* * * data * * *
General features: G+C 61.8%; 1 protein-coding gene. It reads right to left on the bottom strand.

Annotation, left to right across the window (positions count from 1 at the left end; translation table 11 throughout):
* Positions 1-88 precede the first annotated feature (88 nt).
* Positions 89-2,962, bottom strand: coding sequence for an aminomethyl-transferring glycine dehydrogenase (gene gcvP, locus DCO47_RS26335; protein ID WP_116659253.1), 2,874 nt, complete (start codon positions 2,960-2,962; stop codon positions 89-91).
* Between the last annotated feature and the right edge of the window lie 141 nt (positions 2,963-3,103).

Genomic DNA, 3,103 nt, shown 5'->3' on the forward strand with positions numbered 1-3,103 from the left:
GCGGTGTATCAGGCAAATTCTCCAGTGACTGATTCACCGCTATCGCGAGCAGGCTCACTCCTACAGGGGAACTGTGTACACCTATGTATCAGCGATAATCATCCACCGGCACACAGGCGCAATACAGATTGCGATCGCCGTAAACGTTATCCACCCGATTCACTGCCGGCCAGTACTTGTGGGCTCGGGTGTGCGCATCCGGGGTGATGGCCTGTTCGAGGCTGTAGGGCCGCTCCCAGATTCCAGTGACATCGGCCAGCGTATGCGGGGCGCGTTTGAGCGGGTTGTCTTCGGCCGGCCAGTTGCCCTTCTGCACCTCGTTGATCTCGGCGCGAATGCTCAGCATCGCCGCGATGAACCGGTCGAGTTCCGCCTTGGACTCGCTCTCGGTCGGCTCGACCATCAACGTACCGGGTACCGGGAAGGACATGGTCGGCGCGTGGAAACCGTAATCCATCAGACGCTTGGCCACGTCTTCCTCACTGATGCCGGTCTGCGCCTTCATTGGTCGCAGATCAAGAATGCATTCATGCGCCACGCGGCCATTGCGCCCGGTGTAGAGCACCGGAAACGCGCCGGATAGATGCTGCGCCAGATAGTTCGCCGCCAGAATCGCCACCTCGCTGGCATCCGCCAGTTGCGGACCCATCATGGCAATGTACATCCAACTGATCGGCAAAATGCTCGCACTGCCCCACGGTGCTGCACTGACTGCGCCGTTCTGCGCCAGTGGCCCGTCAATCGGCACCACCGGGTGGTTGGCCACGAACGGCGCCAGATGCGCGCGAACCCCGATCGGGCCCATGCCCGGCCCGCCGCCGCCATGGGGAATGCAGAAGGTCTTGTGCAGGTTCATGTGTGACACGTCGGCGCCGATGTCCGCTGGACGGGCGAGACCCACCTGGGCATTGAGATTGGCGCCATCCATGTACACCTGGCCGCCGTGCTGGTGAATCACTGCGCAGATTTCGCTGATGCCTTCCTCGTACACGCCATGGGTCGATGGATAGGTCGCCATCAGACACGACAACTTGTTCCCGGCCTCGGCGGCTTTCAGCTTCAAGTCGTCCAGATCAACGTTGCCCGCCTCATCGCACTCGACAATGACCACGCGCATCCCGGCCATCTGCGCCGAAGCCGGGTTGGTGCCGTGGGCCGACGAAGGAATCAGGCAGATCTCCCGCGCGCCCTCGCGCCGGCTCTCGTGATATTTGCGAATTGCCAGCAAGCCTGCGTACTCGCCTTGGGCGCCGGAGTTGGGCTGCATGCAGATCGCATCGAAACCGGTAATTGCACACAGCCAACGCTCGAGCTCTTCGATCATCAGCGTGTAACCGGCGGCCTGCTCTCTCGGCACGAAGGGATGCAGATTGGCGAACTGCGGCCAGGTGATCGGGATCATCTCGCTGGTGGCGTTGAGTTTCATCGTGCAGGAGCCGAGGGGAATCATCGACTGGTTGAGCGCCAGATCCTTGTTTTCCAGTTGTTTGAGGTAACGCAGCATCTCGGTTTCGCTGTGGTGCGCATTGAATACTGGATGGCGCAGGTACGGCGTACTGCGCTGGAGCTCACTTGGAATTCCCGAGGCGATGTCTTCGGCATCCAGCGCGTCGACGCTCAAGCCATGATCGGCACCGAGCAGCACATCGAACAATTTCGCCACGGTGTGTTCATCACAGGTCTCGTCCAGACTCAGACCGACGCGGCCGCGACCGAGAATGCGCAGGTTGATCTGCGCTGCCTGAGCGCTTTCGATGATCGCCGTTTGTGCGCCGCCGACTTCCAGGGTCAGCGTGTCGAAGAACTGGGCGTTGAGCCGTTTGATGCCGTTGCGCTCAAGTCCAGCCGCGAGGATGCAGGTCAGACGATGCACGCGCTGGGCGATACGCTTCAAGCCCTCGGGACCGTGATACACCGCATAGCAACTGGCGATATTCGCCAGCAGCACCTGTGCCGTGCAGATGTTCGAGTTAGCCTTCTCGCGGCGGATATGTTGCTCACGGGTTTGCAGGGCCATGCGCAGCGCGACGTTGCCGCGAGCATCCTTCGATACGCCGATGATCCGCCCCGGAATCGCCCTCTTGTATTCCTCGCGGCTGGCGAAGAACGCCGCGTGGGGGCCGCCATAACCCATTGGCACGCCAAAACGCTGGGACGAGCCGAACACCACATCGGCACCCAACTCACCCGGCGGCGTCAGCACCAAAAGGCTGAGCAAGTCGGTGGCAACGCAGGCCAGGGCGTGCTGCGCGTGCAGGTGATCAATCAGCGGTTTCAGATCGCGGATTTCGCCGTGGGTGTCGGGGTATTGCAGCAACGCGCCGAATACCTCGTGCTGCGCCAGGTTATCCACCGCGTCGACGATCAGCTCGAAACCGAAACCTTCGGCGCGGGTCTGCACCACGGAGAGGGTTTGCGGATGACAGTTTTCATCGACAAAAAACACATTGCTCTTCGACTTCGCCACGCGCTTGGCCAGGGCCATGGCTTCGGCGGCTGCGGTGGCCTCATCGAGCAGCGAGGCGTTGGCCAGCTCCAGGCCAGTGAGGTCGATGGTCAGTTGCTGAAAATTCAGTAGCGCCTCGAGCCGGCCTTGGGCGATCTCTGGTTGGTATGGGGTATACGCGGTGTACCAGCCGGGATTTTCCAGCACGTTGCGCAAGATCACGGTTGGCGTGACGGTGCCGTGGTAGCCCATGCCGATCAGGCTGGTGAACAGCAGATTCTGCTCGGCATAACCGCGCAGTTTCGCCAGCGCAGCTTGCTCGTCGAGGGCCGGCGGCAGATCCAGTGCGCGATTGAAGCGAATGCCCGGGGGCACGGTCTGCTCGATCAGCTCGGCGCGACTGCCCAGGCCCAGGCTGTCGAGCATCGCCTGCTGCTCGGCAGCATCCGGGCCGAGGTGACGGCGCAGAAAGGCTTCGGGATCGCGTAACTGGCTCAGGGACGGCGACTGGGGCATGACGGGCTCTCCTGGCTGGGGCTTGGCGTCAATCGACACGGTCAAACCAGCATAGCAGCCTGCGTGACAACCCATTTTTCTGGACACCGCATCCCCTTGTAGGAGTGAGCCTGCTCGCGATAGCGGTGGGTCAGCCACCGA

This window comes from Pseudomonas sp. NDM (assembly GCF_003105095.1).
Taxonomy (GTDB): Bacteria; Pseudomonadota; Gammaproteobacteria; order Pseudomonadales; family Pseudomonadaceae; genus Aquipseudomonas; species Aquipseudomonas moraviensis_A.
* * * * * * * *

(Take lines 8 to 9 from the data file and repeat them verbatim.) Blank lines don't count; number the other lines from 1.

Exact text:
This window comes from Pseudomonas sp. NDM (assembly GCF_003105095.1).
Taxonomy (GTDB): Bacteria; Pseudomonadota; Gammaproteobacteria; order Pseudomonadales; family Pseudomonadaceae; genus Aquipseudomonas; species Aquipseudomonas moraviensis_A.